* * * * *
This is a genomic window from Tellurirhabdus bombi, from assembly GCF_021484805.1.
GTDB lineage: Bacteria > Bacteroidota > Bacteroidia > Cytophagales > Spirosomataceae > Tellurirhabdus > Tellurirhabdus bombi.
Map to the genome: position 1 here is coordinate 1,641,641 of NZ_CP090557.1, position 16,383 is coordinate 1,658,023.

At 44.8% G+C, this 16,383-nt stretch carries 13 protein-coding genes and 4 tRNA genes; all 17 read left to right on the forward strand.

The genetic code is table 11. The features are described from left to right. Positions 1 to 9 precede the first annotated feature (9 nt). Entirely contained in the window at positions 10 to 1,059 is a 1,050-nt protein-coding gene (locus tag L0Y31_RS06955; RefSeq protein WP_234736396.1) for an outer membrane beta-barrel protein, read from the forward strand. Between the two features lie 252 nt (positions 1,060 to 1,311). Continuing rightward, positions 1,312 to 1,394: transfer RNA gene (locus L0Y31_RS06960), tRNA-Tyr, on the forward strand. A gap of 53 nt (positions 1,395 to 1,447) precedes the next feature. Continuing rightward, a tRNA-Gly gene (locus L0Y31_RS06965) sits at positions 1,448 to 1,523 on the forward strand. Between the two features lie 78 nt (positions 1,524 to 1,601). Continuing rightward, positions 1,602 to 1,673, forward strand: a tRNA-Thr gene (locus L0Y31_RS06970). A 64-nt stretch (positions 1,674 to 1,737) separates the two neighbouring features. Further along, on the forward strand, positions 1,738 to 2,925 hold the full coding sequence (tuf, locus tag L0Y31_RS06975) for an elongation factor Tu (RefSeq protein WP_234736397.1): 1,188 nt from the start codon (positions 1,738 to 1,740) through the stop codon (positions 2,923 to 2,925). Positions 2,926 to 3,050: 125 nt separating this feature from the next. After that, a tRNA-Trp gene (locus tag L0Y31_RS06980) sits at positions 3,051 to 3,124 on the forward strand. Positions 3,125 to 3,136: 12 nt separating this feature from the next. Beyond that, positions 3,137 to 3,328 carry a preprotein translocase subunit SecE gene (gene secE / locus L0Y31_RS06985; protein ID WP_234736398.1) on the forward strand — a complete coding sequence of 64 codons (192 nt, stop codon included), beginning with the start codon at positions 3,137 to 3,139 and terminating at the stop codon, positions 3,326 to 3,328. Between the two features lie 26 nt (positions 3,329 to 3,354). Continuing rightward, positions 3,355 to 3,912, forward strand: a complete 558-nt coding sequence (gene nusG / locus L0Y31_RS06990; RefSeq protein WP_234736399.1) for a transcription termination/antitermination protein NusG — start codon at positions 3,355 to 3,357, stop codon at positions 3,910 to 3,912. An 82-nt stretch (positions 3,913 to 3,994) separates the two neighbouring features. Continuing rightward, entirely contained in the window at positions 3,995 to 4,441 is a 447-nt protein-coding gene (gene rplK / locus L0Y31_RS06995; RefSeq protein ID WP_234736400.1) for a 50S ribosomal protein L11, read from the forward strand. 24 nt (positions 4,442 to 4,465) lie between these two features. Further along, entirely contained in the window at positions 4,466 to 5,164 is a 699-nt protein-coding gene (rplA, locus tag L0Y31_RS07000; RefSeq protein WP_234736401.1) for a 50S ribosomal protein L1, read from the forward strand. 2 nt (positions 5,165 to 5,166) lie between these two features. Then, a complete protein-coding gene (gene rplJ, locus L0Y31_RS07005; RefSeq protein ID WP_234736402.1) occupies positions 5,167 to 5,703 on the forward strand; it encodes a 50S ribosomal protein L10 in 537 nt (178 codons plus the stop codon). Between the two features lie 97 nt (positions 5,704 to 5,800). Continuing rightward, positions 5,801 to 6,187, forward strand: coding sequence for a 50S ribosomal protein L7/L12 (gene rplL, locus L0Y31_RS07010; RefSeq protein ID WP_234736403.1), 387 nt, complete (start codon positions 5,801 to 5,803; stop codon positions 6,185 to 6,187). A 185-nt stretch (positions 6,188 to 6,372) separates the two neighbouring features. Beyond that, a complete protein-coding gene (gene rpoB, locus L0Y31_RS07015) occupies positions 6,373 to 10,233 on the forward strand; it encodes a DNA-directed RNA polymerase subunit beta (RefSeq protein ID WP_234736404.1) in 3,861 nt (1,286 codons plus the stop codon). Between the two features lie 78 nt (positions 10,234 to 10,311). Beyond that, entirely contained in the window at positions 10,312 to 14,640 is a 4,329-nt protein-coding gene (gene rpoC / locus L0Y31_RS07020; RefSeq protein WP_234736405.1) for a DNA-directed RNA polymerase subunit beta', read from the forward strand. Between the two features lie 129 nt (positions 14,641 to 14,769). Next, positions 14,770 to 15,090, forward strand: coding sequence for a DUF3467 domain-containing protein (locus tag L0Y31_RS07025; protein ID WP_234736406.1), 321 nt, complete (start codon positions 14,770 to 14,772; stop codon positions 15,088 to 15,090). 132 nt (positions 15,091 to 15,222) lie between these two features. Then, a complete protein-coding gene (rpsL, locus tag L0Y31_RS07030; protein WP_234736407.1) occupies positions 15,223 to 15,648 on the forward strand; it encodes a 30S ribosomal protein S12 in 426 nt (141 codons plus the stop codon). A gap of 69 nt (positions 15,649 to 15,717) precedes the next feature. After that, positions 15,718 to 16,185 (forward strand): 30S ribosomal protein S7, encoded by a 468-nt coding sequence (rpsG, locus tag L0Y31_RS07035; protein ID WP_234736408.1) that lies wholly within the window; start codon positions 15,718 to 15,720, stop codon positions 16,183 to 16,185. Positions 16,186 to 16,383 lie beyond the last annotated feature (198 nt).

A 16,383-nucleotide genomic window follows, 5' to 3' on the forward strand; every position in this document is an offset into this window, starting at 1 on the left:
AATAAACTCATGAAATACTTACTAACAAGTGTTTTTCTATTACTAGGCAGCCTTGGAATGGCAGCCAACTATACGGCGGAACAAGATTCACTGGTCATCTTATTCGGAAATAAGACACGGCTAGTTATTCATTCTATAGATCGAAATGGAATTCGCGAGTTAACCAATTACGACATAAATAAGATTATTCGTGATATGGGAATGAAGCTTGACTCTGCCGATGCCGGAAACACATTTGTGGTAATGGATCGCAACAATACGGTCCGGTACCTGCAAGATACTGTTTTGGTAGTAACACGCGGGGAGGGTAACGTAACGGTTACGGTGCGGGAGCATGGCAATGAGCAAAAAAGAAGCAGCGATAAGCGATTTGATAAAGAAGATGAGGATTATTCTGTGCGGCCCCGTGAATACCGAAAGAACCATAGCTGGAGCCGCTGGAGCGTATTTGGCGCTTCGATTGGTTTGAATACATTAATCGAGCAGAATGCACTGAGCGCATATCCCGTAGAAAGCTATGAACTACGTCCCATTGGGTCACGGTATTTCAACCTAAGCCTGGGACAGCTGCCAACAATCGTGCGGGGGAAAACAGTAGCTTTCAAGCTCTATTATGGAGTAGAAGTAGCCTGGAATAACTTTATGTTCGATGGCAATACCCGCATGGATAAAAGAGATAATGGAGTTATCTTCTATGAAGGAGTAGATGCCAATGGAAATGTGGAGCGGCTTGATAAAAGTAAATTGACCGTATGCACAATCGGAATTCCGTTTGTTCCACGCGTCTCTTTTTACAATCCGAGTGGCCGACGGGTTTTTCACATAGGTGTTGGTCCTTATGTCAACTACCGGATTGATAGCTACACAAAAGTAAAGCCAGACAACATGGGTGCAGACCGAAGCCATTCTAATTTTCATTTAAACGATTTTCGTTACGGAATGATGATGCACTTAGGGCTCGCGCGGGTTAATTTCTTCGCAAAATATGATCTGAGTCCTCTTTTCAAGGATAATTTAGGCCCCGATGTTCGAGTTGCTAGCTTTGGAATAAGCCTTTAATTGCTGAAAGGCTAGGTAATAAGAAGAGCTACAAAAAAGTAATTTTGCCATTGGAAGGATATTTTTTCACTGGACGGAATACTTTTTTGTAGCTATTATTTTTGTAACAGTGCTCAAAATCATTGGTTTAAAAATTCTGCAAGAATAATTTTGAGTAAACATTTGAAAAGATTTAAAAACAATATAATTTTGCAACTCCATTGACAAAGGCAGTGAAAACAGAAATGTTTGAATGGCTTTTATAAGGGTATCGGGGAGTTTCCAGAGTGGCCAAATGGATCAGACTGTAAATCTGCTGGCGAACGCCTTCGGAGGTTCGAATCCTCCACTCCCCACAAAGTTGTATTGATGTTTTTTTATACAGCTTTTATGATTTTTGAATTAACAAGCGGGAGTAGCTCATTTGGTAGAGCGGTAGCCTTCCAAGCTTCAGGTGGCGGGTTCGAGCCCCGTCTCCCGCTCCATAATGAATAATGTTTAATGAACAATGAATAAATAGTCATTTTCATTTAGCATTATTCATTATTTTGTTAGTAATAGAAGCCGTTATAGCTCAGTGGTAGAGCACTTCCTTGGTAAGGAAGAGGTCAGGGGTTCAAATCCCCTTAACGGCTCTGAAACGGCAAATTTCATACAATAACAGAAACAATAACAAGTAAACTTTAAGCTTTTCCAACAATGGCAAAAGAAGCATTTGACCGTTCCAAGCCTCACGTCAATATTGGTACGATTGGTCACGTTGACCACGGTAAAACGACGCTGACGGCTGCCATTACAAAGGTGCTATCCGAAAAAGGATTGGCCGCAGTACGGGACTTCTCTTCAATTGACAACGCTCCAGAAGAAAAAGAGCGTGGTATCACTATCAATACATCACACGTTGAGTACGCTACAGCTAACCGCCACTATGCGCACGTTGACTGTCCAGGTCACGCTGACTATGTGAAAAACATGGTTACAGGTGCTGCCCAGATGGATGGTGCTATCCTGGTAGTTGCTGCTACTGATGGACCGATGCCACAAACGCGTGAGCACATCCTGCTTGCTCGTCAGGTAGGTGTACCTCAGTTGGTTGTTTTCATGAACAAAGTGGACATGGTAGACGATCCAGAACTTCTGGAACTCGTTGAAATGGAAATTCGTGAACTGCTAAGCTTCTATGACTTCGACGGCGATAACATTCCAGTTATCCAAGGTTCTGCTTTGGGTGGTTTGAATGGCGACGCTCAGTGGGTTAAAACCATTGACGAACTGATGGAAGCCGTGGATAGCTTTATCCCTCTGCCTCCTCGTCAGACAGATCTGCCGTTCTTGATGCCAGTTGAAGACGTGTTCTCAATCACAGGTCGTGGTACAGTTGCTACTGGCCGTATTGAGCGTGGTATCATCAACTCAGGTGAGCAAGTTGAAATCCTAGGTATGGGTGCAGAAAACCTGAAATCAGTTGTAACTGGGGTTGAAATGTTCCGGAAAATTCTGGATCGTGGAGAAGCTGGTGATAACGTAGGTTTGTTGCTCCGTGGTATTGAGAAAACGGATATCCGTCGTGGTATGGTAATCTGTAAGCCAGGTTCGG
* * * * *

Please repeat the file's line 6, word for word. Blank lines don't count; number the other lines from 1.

A 16,383-nucleotide genomic window follows, 5' to 3' on the forward strand; every position in this document is an offset into this window, starting at 1 on the left: